IE 11 is not supported. For an optimal experience visit our site on another browser.

Trump’s grip on GOP tightens as legal troubles mount

First Read is your briefing from “Meet the Press” and the NBC Political Unit on the day’s most important political stories and why they matter.
Former President Trump Rallies Supporters In Wyoming
Former President Donald Trump speaks on May 28 in Casper, Wyo.Chet Strange / Getty Images

WASHINGTON — If it’s Tuesday .... It’s Primary Day in Alaska and Wyoming. ... Ranked choice voting gets its latest test. ... President Biden signs the Inflation Reduction Act into law. ... The Justice Department  asks a judge to keep Trump search warrant affidavit sealed … The NRSC cuts $10 million from ad spending in three key Senate battlegrounds, per the New York Times. ... And GOP Gov. Brian Kemp set to dole out $1.2 billion to poor Georgians. 

But first:  Donald Trump’s revenge tour is now almost complete — with Rep. Liz Cheney’s, R-Wyo., likely primary defeat tonight. 

But it also comes at a time when there’s never been more potential legal trouble for the former president and those associated with him. 

Just consider what happened on Monday: 

Rudy Giuliani’s attorney told NBC News that he’s a “target” in the criminal investigation into whether Trump’s team tried to overturn Georgia’s election results.

Former Trump Organization CFO Allen Weisselberg is expected to plead guilty to criminal charges.

And Justice Department lawyers asked a judge to keep the search warrant affidavit used to retrieve those Mar-a-Lago documents under seal — “to protect the integrity of an ongoing law enforcement investigation that implicates national security.” 

That was all in one day. 

It’s a stunning split-screen moment: Trump’s grip on his party has never seemed stronger after Jan. 6. 

In fact, if Cheney loses tonight, she’ll be the eighth House Republican who voted for Trump’s impeachment to either lose a GOP primary or retire before trying; only two Trump impeachers (Reps. Dan Newhouse, R-Wa., and David Valadao, R-Calif.) have survived their primaries.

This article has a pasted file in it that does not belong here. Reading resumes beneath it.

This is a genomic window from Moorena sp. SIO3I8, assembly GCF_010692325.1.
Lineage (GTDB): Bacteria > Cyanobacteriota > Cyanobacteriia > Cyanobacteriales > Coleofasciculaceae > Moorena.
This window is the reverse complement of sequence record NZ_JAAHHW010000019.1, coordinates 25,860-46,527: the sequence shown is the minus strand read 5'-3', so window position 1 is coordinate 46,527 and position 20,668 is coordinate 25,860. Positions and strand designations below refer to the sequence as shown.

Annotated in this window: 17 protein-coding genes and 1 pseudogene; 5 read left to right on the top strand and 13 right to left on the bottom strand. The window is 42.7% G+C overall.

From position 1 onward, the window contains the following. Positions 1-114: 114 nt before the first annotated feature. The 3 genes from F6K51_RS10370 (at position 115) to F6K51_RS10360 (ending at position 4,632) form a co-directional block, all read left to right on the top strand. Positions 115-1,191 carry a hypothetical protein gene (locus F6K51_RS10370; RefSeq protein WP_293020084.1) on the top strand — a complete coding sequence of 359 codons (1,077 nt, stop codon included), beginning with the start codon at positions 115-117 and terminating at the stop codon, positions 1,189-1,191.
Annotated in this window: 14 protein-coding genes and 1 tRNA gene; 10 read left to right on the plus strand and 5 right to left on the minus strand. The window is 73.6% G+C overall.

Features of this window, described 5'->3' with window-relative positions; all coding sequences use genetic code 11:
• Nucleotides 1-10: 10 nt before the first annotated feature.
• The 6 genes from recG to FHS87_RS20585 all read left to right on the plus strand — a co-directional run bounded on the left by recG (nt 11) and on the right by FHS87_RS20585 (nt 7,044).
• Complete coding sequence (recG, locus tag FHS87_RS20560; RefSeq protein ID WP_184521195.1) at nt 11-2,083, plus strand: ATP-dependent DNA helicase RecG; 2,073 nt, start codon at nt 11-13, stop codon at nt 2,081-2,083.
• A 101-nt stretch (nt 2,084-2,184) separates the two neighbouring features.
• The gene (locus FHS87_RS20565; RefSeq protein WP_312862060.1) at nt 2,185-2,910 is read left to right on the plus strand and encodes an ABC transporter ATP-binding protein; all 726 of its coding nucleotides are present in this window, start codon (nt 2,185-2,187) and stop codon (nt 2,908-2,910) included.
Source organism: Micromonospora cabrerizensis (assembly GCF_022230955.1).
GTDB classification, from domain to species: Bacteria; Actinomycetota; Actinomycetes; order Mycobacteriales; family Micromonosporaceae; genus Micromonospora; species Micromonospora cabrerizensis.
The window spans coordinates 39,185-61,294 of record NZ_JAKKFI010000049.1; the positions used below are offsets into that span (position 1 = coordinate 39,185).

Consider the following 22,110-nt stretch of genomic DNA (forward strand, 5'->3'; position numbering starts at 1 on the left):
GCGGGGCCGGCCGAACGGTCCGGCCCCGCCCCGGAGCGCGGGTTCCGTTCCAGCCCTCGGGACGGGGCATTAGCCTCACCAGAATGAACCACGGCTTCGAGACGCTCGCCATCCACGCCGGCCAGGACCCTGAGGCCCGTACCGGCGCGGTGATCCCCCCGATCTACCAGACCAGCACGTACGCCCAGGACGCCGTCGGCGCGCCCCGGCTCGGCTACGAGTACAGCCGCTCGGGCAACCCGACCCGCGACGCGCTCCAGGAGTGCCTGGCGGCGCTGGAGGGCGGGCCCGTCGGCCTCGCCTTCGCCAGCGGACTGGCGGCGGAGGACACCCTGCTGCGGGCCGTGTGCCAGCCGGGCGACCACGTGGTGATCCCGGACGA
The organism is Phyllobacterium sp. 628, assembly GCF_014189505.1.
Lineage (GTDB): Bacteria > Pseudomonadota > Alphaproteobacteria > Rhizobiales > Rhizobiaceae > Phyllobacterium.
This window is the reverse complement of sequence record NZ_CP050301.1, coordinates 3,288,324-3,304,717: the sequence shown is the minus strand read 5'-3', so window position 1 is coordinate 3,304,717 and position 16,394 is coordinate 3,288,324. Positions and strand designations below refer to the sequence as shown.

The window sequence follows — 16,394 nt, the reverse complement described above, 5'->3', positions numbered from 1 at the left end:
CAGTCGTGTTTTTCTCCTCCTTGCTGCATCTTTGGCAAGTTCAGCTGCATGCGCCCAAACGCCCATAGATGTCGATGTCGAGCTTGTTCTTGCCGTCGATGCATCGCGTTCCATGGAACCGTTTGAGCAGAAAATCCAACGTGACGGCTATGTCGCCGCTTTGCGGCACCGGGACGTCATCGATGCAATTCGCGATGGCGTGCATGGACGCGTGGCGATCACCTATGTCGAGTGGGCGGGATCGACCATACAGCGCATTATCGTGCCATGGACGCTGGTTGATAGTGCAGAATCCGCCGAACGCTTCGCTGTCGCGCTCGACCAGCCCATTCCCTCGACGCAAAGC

But Trump’s legal peril also has never seemed greater. 

It reminds us of last week when almost the entire Republican Party jumped to Trump’s defense after the FBI’s search of Mar-a-Lago — before there was consideration of whether any crimes might have been committed. 

Trump is dominating everything right now. 

It’s unlike any previous midterm cycle we can remember — when it’s usually the sitting president getting all of the scrutiny.

Tweet of the day

Data Download: The number of the day is … $5.2 million

That’s how much money has been spent on the airwaves in Wyoming’s congressional race through Monday, per AdImpact, making it the 25th most expensive House race over that span. 

Cheney’s campaign spent more than any other advertiser, $2.2 million. But on top of Harriett Hageman’s $1 million, two allied groups pitched in to close the gap: Wyoming Values, which spent $875,000, and Club for Growth Action spent $305,000. 

Other numbers to know: 

$10 million: That’s how much the National Republican Senatorial Committee’s independent expenditure arm cut in TV ad spending in three Senate battlegrounds, per the New York Times. The NRSC contends it is still planning to spend in those states, and is moving the money to spend more efficiently. 

4%: That’s the decrease in Southwestern border encounters by U.S. Customs and Border Protection from June, down to 199,792, per NBC’s Julia Ainsley

23,368: How many valid signatures were accepted by North Dakota’s secretary of state on a petition for a vote on legal marijuana, more than enough to get the question on the November ballot

$1.2 billion: How much Republican Gov. Brain Kemp’s office says the state will hand out, in $350 payments, to 3 million low-income Georgians, per the AP. The payments start in September, right before Kemp’s re-election.